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The RAF search and rescue helicopters flying out of Wattisham airfield in Suffolk have helped to save countless lives.
But from 2015 they will be no more. Instead a private firm will operate the service and the nearest base will be Kent.
The Government's signed a £1.6 billion deal, ending 70 years of search and rescue run by the RAF and Royal Navy and has handed the contract to the US based Bristow Group.
But as the coastguard stations at Great Yarmouth in Norfolk and Walton on the Naze in Essex both prepare for closure, there are concerns the move to relocate air support could leave our coastline vulnerable.
Transport minister Stephen Hammond has defended the Government's decision to privatise search and rescue operations currently carried out by the RAF.
The region's only search and rescue helicopter base - at Wattisham in Suffolk - is to be axed after the service was privatised.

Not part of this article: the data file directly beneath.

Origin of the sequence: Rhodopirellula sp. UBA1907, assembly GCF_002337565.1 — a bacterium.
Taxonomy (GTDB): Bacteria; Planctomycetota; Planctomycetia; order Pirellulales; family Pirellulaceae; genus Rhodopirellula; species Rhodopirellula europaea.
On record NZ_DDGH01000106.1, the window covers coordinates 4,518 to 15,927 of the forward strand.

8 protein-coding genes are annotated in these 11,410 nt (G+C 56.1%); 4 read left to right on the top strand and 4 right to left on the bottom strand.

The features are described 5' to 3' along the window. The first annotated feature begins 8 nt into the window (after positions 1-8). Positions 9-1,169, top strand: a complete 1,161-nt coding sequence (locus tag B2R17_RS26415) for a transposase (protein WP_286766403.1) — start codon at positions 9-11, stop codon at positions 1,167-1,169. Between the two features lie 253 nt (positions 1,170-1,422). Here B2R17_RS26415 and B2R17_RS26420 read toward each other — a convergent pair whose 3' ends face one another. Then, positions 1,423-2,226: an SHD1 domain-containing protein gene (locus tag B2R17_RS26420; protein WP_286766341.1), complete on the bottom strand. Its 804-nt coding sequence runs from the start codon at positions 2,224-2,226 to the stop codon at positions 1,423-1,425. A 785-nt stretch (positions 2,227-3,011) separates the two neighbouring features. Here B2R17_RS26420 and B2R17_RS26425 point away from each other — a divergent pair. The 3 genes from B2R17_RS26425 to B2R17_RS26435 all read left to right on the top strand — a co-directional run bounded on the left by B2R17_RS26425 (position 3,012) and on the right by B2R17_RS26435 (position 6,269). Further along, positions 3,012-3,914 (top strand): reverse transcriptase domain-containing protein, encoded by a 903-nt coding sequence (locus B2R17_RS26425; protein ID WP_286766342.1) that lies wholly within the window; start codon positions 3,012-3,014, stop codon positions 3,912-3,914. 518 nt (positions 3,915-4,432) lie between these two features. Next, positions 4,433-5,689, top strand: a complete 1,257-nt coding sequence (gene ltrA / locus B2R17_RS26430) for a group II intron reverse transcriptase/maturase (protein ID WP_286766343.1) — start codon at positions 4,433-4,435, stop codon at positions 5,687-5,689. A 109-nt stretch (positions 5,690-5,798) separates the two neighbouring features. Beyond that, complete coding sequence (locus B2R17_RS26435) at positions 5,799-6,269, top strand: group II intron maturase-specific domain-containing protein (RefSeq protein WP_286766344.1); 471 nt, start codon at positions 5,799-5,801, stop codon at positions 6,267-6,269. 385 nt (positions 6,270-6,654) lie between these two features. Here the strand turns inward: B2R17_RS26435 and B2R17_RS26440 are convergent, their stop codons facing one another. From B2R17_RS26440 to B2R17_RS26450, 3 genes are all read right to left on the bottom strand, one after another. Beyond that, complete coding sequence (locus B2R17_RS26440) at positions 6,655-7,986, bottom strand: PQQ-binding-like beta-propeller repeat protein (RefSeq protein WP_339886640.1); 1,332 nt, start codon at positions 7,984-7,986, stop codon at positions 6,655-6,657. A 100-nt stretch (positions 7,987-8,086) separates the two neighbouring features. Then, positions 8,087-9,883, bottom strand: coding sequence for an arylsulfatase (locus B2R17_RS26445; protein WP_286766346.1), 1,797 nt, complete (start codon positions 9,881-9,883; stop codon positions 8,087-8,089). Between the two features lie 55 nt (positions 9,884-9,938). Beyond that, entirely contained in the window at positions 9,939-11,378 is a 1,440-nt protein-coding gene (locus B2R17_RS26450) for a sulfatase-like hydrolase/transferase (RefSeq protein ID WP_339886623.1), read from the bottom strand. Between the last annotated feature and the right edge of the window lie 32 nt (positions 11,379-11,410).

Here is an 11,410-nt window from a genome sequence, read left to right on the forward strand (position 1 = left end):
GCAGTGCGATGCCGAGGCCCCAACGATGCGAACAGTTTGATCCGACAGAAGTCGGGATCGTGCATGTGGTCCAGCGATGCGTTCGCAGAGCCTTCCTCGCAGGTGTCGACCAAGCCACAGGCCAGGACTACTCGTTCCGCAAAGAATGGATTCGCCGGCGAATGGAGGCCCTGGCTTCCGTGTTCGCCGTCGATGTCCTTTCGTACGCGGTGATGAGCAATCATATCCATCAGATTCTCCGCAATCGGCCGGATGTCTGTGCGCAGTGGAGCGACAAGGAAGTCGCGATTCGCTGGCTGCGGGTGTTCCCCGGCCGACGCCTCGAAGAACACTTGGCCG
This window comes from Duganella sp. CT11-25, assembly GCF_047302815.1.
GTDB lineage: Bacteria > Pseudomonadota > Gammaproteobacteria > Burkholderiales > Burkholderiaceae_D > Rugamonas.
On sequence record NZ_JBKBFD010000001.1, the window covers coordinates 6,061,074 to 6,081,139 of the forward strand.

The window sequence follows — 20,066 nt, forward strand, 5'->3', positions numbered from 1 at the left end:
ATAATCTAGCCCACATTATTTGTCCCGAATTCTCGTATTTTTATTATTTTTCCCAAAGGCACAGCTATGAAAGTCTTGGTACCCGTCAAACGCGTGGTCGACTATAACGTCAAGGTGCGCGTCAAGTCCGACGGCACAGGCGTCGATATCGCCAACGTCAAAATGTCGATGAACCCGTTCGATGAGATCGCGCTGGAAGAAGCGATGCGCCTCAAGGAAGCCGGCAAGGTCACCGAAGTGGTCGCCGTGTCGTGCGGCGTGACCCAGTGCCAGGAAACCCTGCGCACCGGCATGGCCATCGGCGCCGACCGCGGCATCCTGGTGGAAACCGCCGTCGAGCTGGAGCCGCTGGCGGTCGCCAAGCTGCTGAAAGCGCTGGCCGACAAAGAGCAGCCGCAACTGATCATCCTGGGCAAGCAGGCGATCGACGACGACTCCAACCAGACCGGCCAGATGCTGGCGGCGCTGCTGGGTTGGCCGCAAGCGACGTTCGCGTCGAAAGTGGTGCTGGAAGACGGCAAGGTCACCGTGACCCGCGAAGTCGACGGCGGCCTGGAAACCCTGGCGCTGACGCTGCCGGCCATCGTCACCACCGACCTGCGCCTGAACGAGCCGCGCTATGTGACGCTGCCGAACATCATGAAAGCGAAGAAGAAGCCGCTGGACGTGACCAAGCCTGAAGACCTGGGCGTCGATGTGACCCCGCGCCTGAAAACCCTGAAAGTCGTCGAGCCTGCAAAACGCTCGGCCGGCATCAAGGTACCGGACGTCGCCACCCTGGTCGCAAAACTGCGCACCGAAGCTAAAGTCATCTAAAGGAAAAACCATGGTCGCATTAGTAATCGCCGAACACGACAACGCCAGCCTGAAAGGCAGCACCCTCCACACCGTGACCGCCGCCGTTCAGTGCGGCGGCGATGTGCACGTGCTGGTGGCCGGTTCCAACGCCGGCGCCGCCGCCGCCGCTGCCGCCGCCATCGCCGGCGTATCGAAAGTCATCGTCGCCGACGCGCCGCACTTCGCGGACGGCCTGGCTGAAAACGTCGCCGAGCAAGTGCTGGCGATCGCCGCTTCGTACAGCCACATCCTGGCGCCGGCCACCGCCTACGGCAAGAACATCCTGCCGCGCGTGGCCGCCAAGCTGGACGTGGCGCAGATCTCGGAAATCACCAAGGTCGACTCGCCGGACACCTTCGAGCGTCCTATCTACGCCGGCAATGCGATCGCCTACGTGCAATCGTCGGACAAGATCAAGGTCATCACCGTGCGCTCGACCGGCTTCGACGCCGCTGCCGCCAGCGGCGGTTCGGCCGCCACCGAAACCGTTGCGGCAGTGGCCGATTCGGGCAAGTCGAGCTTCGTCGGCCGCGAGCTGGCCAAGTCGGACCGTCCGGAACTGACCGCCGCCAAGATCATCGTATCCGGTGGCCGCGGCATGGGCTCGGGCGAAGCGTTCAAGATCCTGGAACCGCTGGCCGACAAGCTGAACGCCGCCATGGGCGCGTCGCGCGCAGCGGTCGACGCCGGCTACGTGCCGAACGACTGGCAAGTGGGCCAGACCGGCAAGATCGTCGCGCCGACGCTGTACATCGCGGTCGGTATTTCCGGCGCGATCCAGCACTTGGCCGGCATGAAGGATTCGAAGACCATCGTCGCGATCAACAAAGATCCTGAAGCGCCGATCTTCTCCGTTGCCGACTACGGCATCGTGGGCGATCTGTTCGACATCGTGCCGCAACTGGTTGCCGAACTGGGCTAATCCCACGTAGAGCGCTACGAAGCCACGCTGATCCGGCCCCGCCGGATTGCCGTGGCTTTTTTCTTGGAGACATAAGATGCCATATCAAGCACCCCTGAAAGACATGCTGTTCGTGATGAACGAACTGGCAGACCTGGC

Britain's search-and-rescue helicopter service, which employs the Duke of Cambridge, is to be run by Bristow Helicopters, the Government announced today.
The award of the £1.6 billion deal ends 70 years of a service run by the RAF and Royal Navy squadrons.
It also spells the end of the use of Sea King helicopters - flown by William - in search-and-rescue (SAR) work.
Under the new contract, 22 state-of-the-art helicopters will operate from 10 locations around the UK.
The region is to lose its only air sea rescue base as part of a radical reshuffle of the service.
The base at Wattisham in Suffolk has been home to 2 RAF Sea King helicopters covering the East coast.
Now the private firm Bristow is to take over the service from the armed forces, and the Wattisham operation will move to Manston in Kent.